Beare, the insurer, Safeco, challenged the trial court’s order abating
plaintiff’s claim for bad faith refusal to settlement the plaintiff’s
uninsured/underinsured motorist claim, rather than dismissing the claim
in favor of a separate lawsuit. The insurer argued that abatement precluded
it from removing the case to federal court, which it asserted constitued
irreparable harm and departed from the essential requirements of the law.
The plaintiff sued third party tortfeasors as a result of an automobile
accident. The parties agreed to settle, and the plaintiff later sought
leave to amend her complaint to add her insurer, Safeco, to the complaint.
The plaintiff claimed uninsured/underinsured motorist benefits against
Safeco, and bad faith refusal to settle her claim. Safeco answered the
UM claim and moved to dismiss the bad faith claim as premature. The trial
court abated the bad faith count, and the appeal followed.
The Fourth DCA first noted the requirements to obtain certiorari relief.
The petitioner must establish the following three elements: (1) a departure
from the essential elements of the law, (2) resulting in material injury
for the remainder of the case, (3) that cannot be corrected on postjudgment
appeal. The last two elements are jurisdictional and must be analyzed
before the court may consider the first element. The Fourth DCA found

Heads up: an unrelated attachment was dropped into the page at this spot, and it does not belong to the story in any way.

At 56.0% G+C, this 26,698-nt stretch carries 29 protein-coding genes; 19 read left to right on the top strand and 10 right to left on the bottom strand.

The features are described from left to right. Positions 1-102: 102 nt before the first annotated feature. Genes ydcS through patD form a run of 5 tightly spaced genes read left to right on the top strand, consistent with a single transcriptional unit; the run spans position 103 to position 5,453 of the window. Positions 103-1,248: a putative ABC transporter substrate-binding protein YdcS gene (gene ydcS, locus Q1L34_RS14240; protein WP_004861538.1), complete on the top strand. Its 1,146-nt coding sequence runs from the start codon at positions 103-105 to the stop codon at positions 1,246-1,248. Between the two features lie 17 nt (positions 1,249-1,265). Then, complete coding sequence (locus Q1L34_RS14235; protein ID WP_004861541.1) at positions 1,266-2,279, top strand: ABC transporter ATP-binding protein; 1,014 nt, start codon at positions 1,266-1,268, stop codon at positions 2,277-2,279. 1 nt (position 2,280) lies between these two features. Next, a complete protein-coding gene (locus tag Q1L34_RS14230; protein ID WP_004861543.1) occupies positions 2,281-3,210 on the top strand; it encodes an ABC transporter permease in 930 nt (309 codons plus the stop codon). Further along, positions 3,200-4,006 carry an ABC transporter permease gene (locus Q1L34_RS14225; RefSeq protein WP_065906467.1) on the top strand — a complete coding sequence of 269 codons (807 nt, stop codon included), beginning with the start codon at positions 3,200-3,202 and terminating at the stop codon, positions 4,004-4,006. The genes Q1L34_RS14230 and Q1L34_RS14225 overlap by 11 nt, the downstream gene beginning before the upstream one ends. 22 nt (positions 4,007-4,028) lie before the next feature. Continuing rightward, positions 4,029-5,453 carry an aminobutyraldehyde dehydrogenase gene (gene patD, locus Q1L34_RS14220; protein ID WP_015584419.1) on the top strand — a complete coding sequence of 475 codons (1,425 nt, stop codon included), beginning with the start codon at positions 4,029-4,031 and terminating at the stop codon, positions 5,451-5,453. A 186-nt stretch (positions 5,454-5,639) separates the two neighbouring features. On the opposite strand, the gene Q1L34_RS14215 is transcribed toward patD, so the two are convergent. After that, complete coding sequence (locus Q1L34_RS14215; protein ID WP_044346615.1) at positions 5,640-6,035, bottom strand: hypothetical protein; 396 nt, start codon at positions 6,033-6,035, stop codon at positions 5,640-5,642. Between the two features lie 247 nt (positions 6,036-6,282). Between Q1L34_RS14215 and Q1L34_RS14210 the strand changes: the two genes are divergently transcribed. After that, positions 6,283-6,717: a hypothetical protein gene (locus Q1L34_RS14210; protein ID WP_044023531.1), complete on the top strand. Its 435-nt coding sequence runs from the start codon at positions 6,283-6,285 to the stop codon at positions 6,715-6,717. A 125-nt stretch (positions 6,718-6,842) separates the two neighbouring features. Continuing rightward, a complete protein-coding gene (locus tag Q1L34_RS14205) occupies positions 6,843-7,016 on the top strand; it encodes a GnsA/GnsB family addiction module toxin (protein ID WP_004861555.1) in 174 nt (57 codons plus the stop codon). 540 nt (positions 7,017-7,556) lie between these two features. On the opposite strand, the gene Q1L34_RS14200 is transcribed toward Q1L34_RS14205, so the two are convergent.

that it has held that the loss of the right to remove a case to federal
court constitutes a material irreparable injury. The First and Fifth DCA’s
have issued opinions finding otherwise, but the Fourth has consistently
found irreparable harm where a party loses the right to remove a claim
to federal court.
The Fourth DCA nonetheless denied Safeco’s petition because it found
that the trial court did not depart fomr the essential requirements of
the law. The Fourth DCA cited
to State Farm Mutual Automobile Insurance Co. v. Tranchese, in which it held that where a first party bad faith action is joined
with a claim for UM benefits, the appropriate relief is to abate the bad
faith action until liability and damages under the policy have been established.
The Fourth DCA noted that its decision in
Geico Gen. Ins. Co. v. Harvey was in accord with
Tranchese, because the
Harvey court distinguished
Tranchese on the grounds that Tranchese involved a first party bad faith claim rather
than a third party bad faith claim. The Fourth DCA further noted that in
Harvey, it allowed the trial court to
eitherdismiss or abate the bad faith action until the underlying breach of contract
The Fourth DCA found that because the case law supports the trial court’s
abatement of the bad faith action in lieu of dismissal, the trial court
did not depart from the essential requirements of the law.